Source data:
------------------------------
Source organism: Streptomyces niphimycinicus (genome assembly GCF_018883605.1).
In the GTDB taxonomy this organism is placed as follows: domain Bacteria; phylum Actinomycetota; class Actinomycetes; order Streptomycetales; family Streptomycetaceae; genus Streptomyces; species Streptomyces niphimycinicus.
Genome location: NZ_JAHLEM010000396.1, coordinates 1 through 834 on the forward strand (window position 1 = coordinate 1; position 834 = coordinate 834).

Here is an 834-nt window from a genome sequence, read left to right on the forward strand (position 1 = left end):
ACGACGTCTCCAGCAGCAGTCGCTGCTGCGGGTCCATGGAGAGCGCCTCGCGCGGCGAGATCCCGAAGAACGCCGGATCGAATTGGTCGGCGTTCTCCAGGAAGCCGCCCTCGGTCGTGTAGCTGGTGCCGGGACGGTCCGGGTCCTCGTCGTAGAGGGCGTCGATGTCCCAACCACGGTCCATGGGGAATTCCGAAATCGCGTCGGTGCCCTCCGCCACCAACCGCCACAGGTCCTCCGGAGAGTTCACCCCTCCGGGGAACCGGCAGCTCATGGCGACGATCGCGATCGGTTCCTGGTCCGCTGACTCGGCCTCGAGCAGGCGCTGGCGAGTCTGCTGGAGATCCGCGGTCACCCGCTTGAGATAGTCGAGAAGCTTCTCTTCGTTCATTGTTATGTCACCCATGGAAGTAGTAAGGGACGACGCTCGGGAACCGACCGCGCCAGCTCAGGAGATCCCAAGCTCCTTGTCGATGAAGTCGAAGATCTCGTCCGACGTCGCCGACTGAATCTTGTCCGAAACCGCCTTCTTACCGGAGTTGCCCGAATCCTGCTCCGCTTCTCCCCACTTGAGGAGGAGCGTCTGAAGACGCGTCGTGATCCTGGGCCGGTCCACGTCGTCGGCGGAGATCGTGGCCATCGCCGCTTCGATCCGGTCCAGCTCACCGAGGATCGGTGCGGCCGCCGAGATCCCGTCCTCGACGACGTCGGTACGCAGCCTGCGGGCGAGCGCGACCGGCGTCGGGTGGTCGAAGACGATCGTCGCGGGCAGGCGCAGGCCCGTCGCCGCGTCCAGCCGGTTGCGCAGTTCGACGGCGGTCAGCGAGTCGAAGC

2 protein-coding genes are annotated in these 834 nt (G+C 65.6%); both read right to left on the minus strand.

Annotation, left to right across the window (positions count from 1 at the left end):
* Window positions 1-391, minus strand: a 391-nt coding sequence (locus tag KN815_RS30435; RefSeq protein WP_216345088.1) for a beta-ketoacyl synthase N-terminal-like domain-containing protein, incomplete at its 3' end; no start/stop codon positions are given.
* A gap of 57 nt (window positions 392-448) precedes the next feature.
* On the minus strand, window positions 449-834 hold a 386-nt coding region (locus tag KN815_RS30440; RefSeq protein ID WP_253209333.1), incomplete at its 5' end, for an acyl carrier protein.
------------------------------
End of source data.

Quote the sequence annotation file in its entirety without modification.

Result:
Source organism: Streptomyces niphimycinicus (genome assembly GCF_018883605.1).
In the GTDB taxonomy this organism is placed as follows: domain Bacteria; phylum Actinomycetota; class Actinomycetes; order Streptomycetales; family Streptomycetaceae; genus Streptomyces; species Streptomyces niphimycinicus.
Genome location: NZ_JAHLEM010000396.1, coordinates 1 through 834 on the forward strand (window position 1 = coordinate 1; position 834 = coordinate 834).

Here is an 834-nt window from a genome sequence, read left to right on the forward strand (position 1 = left end):
ACGACGTCTCCAGCAGCAGTCGCTGCTGCGGGTCCATGGAGAGCGCCTCGCGCGGCGAGATCCCGAAGAACGCCGGATCGAATTGGTCGGCGTTCTCCAGGAAGCCGCCCTCGGTCGTGTAGCTGGTGCCGGGACGGTCCGGGTCCTCGTCGTAGAGGGCGTCGATGTCCCAACCACGGTCCATGGGGAATTCCGAAATCGCGTCGGTGCCCTCCGCCACCAACCGCCACAGGTCCTCCGGAGAGTTCACCCCTCCGGGGAACCGGCAGCTCATGGCGACGATCGCGATCGGTTCCTGGTCCGCTGACTCGGCCTCGAGCAGGCGCTGGCGAGTCTGCTGGAGATCCGCGGTCACCCGCTTGAGATAGTCGAGAAGCTTCTCTTCGTTCATTGTTATGTCACCCATGGAAGTAGTAAGGGACGACGCTCGGGAACCGACCGCGCCAGCTCAGGAGATCCCAAGCTCCTTGTCGATGAAGTCGAAGATCTCGTCCGACGTCGCCGACTGAATCTTGTCCGAAACCGCCTTCTTACCGGAGTTGCCCGAATCCTGCTCCGCTTCTCCCCACTTGAGGAGGAGCGTCTGAAGACGCGTCGTGATCCTGGGCCGGTCCACGTCGTCGGCGGAGATCGTGGCCATCGCCGCTTCGATCCGGTCCAGCTCACCGAGGATCGGTGCGGCCGCCGAGATCCCGTCCTCGACGACGTCGGTACGCAGCCTGCGGGCGAGCGCGACCGGCGTCGGGTGGTCGAAGACGATCGTCGCGGGCAGGCGCAGGCCCGTCGCCGCGTCCAGCCGGTTGCGCAGTTCGACGGCGGTCAGCGAGTCGAAGC

2 protein-coding genes are annotated in these 834 nt (G+C 65.6%); both read right to left on the minus strand.

Annotation, left to right across the window (positions count from 1 at the left end):
* Window positions 1-391, minus strand: a 391-nt coding sequence (locus tag KN815_RS30435; RefSeq protein WP_216345088.1) for a beta-ketoacyl synthase N-terminal-like domain-containing protein, incomplete at its 3' end; no start/stop codon positions are given.
* A gap of 57 nt (window positions 392-448) precedes the next feature.
* On the minus strand, window positions 449-834 hold a 386-nt coding region (locus tag KN815_RS30440; RefSeq protein ID WP_253209333.1), incomplete at its 5' end, for an acyl carrier protein.